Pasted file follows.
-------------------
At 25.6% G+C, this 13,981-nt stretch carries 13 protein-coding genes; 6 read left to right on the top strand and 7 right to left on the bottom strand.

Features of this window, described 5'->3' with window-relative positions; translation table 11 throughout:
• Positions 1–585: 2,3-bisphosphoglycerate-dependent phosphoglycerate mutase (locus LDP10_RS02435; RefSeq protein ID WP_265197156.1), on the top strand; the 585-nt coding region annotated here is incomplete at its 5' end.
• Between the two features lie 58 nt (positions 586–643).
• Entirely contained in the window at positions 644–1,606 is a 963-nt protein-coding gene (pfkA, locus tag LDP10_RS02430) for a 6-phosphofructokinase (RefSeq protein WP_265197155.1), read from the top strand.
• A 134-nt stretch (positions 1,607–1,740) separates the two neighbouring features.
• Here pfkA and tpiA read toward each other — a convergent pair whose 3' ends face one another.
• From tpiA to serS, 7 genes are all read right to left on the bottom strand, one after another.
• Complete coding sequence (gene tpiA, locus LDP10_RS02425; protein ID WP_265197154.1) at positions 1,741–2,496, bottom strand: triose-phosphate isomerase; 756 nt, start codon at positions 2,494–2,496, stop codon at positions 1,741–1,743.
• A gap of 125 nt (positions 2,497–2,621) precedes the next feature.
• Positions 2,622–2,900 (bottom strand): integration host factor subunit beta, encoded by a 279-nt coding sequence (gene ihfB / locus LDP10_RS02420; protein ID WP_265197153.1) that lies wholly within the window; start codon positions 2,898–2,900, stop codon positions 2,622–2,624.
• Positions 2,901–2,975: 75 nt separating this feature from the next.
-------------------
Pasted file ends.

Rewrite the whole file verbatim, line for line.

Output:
At 25.6% G+C, this 13,981-nt stretch carries 13 protein-coding genes; 6 read left to right on the top strand and 7 right to left on the bottom strand.

Features of this window, described 5'->3' with window-relative positions; translation table 11 throughout:
• Positions 1–585: 2,3-bisphosphoglycerate-dependent phosphoglycerate mutase (locus LDP10_RS02435; RefSeq protein ID WP_265197156.1), on the top strand; the 585-nt coding region annotated here is incomplete at its 5' end.
• Between the two features lie 58 nt (positions 586–643).
• Entirely contained in the window at positions 644–1,606 is a 963-nt protein-coding gene (pfkA, locus tag LDP10_RS02430) for a 6-phosphofructokinase (RefSeq protein WP_265197155.1), read from the top strand.
• A 134-nt stretch (positions 1,607–1,740) separates the two neighbouring features.
• Here pfkA and tpiA read toward each other — a convergent pair whose 3' ends face one another.
• From tpiA to serS, 7 genes are all read right to left on the bottom strand, one after another.
• Complete coding sequence (gene tpiA, locus LDP10_RS02425; protein ID WP_265197154.1) at positions 1,741–2,496, bottom strand: triose-phosphate isomerase; 756 nt, start codon at positions 2,494–2,496, stop codon at positions 1,741–1,743.
• A gap of 125 nt (positions 2,497–2,621) precedes the next feature.
• Positions 2,622–2,900 (bottom strand): integration host factor subunit beta, encoded by a 279-nt coding sequence (gene ihfB / locus LDP10_RS02420; protein ID WP_265197153.1) that lies wholly within the window; start codon positions 2,898–2,900, stop codon positions 2,622–2,624.
• Positions 2,901–2,975: 75 nt separating this feature from the next.